Middle East

Ban on Sharapova

One of the most shocking news during the recent times for sports fans and legal fraternity, around the globe, has been Maria Sharapova’s admittance towards using the banned endurance-enhancing drug known as ‘Meldonium’ [added to the World Anti-Doping Agency (“WADA”) Prohibited List with effect from January 1, 2016]. The Independent Tribunal (“Tribunal”) appointed by the International Tennis Federation (“ITF”) [constituted under the rules of the Tennis Anti-Doping Programme 2016 (“TADP”)], has imposed a ban on Sharapova for a period of 2 years for committing an anti-doping rule violation under article 2.1 of the TADP, vide its decision dated June 6, 2016.

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Roles and Responsibilities of a Director Under Companies Act, 2013 – Pitfalls and Safeguards

1. Duties and Responsibilities of Directors.

1.1. The erstwhile Companies Act, 1956 (‘CA 1956’) contained no statement
of statutory duties of directors, and acts of directors were usually
reviewed in the context of their powers in terms of section 291 of the CA
1956 (which dealt with general powers of the board) and other applicable
laws, and their established roles under common law as laid down in several
judicial precedents1.

1.2. The Companies Act, 2013 (‘CA 2013’) for the first time has laid down
the duties of directors in unequivocal terms in section 166. In summary, the
general duties of directors under the CA 2013 are as follows:
* to act in accordance with the articles of the company, in other
words, to act within powers; 

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LexUpdate: Changes in FDI Policy

In steps to further liberalise and simplify the foreign direct investment (“FDI”) regime in India and with the objective of providing major impetus to employment and job creation in India, the Government of India has announced sweeping changes to the FDI policy. It is stated that most of the sectors would now be under the automatic approval route except for a small negative list. The last 2 years have witnessed major FDI policy reforms in a number of sectors including in defence, insurance, broadcasting, single brand retail trading, manufacturing, civil aviation and asset reconstruction companies. Changes now introduced include increase in sectoral caps, bringing more activities under automatic route and easing of conditionalities for foreign investment. Brief details of the changes are as follows:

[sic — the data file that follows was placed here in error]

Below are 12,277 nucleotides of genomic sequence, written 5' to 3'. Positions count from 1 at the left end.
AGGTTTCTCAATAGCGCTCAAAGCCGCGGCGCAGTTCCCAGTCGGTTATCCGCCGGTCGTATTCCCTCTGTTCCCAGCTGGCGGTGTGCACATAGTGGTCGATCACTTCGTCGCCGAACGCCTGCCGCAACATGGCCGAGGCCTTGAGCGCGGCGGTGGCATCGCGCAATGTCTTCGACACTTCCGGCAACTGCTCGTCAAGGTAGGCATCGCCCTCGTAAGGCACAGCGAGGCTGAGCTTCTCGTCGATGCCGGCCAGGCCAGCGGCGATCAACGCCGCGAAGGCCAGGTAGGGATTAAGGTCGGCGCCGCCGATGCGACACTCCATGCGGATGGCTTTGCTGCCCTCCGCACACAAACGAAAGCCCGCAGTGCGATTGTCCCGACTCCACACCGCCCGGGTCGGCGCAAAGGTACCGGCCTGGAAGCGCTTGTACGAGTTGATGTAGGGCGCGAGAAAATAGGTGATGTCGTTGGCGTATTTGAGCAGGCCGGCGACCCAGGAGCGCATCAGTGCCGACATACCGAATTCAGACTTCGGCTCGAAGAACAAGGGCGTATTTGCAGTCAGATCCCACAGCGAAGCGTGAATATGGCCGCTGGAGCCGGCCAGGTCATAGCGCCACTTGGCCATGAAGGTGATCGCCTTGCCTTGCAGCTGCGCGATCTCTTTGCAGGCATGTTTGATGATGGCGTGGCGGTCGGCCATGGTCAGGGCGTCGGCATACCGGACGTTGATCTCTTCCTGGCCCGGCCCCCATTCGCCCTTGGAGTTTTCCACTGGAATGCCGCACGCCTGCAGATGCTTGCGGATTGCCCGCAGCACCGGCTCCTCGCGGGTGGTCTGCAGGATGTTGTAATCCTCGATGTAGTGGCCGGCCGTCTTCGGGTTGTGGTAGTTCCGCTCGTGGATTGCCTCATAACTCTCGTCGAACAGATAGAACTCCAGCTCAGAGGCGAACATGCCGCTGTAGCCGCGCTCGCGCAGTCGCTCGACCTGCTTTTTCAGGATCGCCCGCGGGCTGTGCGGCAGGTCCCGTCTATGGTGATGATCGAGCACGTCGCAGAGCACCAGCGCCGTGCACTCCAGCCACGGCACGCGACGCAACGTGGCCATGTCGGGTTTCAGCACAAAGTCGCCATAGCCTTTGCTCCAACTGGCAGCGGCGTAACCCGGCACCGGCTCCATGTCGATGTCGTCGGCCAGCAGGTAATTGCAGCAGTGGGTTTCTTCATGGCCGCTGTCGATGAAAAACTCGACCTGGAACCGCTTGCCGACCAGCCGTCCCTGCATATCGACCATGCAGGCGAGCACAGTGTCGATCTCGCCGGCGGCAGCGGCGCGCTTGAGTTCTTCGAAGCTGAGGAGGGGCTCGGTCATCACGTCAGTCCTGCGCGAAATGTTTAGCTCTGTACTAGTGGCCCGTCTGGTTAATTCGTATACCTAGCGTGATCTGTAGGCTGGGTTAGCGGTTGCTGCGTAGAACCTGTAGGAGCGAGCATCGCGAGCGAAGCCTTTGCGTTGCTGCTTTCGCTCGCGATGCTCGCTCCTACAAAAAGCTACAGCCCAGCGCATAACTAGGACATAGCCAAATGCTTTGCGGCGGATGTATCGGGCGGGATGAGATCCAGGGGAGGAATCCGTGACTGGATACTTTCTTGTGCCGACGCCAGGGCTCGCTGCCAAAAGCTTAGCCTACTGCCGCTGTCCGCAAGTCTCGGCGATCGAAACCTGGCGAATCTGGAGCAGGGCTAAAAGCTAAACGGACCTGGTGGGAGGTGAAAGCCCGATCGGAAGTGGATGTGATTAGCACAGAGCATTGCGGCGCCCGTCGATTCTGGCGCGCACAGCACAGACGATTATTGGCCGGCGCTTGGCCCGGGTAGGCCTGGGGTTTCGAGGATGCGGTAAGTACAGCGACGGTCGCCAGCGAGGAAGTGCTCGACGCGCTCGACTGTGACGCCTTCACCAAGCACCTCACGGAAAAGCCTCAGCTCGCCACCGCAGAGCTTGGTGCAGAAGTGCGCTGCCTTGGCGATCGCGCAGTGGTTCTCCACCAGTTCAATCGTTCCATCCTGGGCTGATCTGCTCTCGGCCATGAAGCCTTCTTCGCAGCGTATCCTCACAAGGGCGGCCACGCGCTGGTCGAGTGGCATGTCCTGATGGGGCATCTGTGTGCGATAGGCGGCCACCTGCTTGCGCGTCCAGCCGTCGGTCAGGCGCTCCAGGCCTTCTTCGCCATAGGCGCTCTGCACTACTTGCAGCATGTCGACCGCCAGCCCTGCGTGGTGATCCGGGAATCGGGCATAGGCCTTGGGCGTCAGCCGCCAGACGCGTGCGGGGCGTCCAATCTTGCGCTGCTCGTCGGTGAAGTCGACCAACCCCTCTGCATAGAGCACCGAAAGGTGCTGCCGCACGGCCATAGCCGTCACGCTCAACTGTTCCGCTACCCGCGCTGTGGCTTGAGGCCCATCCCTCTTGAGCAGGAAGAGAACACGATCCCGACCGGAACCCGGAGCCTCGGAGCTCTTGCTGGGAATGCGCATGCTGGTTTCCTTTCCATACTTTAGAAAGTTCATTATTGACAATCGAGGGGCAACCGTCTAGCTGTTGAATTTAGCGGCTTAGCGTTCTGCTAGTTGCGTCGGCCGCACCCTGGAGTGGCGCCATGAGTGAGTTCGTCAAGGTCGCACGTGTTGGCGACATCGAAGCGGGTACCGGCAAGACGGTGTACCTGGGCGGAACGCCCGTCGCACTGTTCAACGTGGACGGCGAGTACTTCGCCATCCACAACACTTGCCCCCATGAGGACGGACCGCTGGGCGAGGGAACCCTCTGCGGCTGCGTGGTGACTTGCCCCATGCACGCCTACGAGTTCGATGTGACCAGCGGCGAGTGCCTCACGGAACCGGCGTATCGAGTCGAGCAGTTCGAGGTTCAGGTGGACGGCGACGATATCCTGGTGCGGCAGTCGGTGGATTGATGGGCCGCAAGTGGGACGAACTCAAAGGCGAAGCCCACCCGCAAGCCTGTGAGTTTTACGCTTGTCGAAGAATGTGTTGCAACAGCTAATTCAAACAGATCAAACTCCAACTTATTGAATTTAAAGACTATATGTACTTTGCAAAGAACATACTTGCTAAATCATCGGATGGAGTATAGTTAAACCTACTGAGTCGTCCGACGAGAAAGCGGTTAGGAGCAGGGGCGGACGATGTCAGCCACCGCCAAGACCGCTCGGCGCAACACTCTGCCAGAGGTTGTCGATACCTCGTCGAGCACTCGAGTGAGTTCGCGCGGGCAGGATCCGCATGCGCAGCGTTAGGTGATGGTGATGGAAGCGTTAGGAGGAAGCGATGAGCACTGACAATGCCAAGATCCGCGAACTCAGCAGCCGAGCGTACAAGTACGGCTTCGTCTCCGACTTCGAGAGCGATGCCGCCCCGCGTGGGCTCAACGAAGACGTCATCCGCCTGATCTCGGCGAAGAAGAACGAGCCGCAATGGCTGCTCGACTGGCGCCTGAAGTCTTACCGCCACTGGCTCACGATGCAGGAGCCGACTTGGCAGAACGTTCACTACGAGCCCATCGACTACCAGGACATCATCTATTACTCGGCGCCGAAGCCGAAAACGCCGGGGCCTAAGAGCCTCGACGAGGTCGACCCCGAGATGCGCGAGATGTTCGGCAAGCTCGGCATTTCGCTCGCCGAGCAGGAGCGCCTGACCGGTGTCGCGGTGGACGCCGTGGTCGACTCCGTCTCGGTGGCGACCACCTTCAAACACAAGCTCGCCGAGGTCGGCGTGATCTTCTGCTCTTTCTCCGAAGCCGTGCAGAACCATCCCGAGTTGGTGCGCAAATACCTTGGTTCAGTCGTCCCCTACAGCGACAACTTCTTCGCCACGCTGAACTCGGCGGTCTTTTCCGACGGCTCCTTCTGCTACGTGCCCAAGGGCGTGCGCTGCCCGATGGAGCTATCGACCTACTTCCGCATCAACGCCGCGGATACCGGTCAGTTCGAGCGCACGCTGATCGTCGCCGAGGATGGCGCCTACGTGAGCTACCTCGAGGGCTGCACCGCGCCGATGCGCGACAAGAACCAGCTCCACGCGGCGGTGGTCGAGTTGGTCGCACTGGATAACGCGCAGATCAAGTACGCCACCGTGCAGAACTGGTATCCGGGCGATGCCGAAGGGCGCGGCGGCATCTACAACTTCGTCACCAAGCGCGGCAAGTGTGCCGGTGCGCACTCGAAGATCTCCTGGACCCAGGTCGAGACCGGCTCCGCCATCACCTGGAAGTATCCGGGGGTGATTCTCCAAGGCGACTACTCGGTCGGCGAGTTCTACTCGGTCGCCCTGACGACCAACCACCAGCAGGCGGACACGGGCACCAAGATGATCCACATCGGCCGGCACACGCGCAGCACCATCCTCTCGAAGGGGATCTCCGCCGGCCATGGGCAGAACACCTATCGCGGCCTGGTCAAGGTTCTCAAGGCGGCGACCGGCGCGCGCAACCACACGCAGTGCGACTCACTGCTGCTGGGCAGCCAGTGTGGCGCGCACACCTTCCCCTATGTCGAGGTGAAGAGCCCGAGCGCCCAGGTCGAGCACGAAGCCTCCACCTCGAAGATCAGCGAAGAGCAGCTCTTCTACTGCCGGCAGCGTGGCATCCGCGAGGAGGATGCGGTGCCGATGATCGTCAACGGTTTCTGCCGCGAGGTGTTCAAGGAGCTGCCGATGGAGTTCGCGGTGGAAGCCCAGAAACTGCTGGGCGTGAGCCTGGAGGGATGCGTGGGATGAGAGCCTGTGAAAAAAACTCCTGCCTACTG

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Overseas E-Commerce Companies to be Subject to Tax Deductions

  1. The Equalisation Levy:

Overseas E-Commerce Companies (“OECs”) such as Facebook, Google and Amazon generate substantial revenues from Indian online advertisers through digital advertising. Since these OECs do not have a Permanent Establishment (“PE”)1 in India, the revenue they generate is not taxable in India.

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From dreams to reality

  1. NCDRC to the Rescue of Beleaguered Buyers

The National Consumer Disputes Redressal Commission (the “NCDRC”) has recently passed stringent directions1 against a builder taking strong objection to delays in construction, coupled with failure of the builder to share the EMI of the flat buyers (“Complainants”) in agreed proportion.

The Complainants booked a flat with the builder in 2007. The builder assured to share 3/4th portion of the EMI to be paid to the bank, if the Complainants paid 95% of the basic sale price of the flat to the builder upfront, and availed a bank loan in such regard.

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Clarification by CBDT on taxability of income arising out of transfer of shares

The Central Board of Direct Taxes (“CBDT”) with the objective to reduce litigation and to maintain consistency in approach on the issue of treatment of income derived from transfer of shares and securities, has issued circular no. 6/2016 dated February 29, 2016 (“Circular”), and a follow up letter no. F.No.225/12/2016/ITA.II dated May 2, 2016, (“the CBDT Letter”).